From: Alexander Grund (alexander.grund_at_[hidden])
Date: 2019-08-12 08:24:01
Am 09.08.19 um 20:27 schrieb Edward Diener via Boost:
> If there is additional functionality in boost::chrono that is not in
> std::chrono it probably can not rely on std::chrono to provide it.
> Furthermore if there is additional functionality in std::chrono that
> is not in boost::chrono your technique will expose it to users of
> boost::chrono, and they would need to be told about it in the docs.
The point is: With the proposed change users can just pass any
std::chrono type into boost::chrono and it will work (because they are
the same). If the functionality called is the same as std::chrono, then
that will be used. Otherwise the function from boost::chrono will be
used. But all the *types* (classes) will be std::chrono.
>> What I added was to NOT provide alternatives to C++11 and simply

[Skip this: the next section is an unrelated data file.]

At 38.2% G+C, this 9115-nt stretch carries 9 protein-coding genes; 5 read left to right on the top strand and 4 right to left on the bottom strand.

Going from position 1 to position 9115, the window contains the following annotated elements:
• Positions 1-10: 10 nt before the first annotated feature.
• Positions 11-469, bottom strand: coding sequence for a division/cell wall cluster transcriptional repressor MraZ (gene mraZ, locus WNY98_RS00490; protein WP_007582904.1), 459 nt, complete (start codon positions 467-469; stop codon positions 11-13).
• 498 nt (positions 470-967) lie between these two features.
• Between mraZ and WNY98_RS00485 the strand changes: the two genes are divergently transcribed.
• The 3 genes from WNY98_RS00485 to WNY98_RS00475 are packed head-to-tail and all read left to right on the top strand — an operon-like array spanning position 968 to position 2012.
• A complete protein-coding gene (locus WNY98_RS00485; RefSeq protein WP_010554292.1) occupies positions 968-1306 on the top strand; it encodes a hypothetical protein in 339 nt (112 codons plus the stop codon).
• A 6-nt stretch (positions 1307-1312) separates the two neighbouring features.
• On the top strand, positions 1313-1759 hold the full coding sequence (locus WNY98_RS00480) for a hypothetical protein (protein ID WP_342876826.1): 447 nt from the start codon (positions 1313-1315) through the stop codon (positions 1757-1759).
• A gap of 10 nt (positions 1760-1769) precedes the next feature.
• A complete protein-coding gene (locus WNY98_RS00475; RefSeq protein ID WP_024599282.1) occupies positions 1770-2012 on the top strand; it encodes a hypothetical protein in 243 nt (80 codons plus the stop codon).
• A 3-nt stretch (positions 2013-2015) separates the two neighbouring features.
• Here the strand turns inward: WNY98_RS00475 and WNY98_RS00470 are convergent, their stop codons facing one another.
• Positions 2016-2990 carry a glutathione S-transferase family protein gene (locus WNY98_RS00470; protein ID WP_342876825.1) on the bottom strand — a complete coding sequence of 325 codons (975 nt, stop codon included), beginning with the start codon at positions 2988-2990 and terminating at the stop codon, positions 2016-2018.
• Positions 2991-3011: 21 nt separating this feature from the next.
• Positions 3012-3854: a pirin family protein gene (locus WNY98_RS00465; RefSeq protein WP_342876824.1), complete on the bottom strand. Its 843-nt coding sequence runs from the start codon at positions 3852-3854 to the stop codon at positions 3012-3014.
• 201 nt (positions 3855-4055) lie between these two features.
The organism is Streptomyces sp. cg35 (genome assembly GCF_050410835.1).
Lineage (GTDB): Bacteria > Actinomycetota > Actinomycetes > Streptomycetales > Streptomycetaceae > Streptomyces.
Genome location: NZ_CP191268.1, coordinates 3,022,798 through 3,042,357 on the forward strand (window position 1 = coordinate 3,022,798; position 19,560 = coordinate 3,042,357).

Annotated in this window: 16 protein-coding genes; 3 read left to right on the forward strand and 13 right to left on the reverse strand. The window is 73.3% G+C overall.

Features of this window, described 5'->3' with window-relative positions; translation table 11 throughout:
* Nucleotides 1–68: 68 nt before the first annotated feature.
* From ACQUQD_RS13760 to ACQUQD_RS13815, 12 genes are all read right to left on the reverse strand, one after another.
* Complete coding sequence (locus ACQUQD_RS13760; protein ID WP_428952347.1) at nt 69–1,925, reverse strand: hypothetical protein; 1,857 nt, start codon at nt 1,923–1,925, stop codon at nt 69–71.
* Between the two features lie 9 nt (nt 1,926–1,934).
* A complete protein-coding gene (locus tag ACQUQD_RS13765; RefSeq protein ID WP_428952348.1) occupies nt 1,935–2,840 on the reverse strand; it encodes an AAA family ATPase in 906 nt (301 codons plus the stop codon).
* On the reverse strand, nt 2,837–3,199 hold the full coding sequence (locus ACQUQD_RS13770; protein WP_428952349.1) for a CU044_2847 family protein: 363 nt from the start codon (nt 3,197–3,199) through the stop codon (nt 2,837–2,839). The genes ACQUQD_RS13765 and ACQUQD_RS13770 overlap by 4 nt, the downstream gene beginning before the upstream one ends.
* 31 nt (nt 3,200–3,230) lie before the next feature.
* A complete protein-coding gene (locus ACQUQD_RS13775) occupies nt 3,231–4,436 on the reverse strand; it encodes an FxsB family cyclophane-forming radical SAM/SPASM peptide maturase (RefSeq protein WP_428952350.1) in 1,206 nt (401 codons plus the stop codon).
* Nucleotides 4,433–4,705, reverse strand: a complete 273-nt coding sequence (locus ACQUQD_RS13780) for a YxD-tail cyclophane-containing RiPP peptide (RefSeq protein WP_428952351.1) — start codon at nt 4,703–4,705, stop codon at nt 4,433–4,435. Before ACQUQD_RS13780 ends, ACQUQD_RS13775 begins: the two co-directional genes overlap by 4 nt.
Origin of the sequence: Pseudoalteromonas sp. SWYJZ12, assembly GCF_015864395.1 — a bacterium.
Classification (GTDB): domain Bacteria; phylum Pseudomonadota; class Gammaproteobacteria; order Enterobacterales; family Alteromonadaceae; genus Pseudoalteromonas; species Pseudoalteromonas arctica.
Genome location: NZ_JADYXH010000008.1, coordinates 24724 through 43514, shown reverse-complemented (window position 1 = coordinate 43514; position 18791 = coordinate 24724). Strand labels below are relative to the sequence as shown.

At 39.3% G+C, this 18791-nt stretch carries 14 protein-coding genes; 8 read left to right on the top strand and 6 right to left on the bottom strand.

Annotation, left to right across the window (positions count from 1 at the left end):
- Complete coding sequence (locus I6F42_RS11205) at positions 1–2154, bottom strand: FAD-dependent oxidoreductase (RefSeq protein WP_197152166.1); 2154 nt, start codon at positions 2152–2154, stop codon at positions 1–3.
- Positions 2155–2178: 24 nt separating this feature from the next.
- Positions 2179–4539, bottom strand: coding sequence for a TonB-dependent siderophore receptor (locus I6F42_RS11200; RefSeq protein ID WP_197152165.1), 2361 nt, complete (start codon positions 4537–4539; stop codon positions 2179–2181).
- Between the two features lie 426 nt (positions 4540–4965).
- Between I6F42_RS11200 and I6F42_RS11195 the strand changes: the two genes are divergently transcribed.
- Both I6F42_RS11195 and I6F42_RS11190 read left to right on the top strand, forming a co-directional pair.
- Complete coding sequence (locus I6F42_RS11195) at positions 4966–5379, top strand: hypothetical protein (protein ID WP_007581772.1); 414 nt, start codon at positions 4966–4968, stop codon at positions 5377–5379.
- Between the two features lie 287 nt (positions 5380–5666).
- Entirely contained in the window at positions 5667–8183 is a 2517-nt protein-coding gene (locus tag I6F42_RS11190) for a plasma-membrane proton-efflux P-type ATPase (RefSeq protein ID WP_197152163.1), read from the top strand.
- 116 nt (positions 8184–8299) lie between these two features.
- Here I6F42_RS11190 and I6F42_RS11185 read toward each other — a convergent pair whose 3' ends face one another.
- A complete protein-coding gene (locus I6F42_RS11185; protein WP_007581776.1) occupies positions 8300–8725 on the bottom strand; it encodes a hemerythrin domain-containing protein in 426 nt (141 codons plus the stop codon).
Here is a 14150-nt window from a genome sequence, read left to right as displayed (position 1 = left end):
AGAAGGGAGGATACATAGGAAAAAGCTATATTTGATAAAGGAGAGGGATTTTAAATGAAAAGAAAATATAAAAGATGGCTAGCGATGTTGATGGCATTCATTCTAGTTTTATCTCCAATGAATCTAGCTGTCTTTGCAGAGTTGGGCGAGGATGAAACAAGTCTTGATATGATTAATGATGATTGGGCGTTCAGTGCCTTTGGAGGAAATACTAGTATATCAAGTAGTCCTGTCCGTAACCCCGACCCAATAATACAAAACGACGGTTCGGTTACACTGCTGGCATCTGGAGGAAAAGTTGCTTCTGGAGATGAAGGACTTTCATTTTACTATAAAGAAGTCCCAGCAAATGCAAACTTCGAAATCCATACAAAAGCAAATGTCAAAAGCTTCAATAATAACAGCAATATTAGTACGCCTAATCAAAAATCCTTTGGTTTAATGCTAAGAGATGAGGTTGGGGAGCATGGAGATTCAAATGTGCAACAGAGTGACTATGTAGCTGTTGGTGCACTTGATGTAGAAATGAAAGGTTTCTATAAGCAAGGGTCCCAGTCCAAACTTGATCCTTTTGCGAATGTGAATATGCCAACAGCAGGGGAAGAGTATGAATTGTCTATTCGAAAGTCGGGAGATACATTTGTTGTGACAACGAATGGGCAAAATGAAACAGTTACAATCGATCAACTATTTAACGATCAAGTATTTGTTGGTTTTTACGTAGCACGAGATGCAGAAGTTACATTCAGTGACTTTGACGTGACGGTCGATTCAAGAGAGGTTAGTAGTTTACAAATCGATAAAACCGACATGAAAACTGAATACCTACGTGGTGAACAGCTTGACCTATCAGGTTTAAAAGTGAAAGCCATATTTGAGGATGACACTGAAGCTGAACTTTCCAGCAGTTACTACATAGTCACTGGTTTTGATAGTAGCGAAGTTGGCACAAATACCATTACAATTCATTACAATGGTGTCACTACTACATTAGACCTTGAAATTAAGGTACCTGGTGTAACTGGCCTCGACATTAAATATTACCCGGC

>> require them which avoids the need to create variants for the
>> different standards.
> Sure, because with your suggested change you are assuming a standard
> of C++11 on up for boost::chrono and all Boost libraries which use
This is why I referenced the discussion of "Boost switch to C++11" in
which the essence was: Any library who wants to stop maintaining old
standards is free to do so.
> An intermediate step might be to e.g. let boost duration inherit from
std duration and add a implicit conversion constructor. That way ADL
should continue to work as expected and previously distinct types would
remain distinct types. However it would still require c++11 and there
might be more subtle ways in which this breaks existing code.
This actually sounds like a reasonable way to do this in small steps. In
the first release use boost::chrono types inheriting from std::chrono
and implicit conversions from/to them which would already solve the
interface problem: A boost library taking boost::chrono can no take
either and boost libs can even switch to using std::chrono instead. And
it would reduce maintenance costs as boost::chrono would considerably
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